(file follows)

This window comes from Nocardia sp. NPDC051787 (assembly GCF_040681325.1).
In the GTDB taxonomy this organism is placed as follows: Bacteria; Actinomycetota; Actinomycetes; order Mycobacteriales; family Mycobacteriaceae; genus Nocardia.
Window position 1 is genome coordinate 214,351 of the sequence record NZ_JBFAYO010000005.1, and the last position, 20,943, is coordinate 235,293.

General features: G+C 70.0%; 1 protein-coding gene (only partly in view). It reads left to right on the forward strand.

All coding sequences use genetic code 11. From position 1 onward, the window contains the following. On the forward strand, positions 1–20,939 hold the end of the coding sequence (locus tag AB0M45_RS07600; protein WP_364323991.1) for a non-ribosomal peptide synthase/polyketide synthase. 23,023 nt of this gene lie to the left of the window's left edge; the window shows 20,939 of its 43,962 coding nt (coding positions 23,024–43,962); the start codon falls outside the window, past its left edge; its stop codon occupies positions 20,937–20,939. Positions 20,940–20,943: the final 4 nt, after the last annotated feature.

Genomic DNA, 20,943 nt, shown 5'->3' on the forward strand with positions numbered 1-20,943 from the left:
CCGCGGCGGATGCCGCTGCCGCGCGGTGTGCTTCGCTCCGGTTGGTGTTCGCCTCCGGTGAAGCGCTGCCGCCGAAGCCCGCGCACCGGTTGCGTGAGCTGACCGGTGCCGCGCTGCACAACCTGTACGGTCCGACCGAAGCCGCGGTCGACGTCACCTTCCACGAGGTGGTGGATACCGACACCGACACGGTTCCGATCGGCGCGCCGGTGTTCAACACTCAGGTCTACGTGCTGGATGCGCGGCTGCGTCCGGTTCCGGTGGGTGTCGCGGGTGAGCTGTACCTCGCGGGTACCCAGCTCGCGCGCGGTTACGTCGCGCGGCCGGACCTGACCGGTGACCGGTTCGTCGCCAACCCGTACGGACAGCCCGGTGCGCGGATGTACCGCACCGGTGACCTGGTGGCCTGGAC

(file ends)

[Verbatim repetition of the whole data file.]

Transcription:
This window comes from Nocardia sp. NPDC051787 (assembly GCF_040681325.1).
In the GTDB taxonomy this organism is placed as follows: Bacteria; Actinomycetota; Actinomycetes; order Mycobacteriales; family Mycobacteriaceae; genus Nocardia.
Window position 1 is genome coordinate 214,351 of the sequence record NZ_JBFAYO010000005.1, and the last position, 20,943, is coordinate 235,293.

General features: G+C 70.0%; 1 protein-coding gene (only partly in view). It reads left to right on the forward strand.

All coding sequences use genetic code 11. From position 1 onward, the window contains the following. On the forward strand, positions 1–20,939 hold the end of the coding sequence (locus tag AB0M45_RS07600; protein WP_364323991.1) for a non-ribosomal peptide synthase/polyketide synthase. 23,023 nt of this gene lie to the left of the window's left edge; the window shows 20,939 of its 43,962 coding nt (coding positions 23,024–43,962); the start codon falls outside the window, past its left edge; its stop codon occupies positions 20,937–20,939. Positions 20,940–20,943: the final 4 nt, after the last annotated feature.

Genomic DNA, 20,943 nt, shown 5'->3' on the forward strand with positions numbered 1-20,943 from the left:
CCGCGGCGGATGCCGCTGCCGCGCGGTGTGCTTCGCTCCGGTTGGTGTTCGCCTCCGGTGAAGCGCTGCCGCCGAAGCCCGCGCACCGGTTGCGTGAGCTGACCGGTGCCGCGCTGCACAACCTGTACGGTCCGACCGAAGCCGCGGTCGACGTCACCTTCCACGAGGTGGTGGATACCGACACCGACACGGTTCCGATCGGCGCGCCGGTGTTCAACACTCAGGTCTACGTGCTGGATGCGCGGCTGCGTCCGGTTCCGGTGGGTGTCGCGGGTGAGCTGTACCTCGCGGGTACCCAGCTCGCGCGCGGTTACGTCGCGCGGCCGGACCTGACCGGTGACCGGTTCGTCGCCAACCCGTACGGACAGCCCGGTGCGCGGATGTACCGCACCGGTGACCTGGTGGCCTGGAC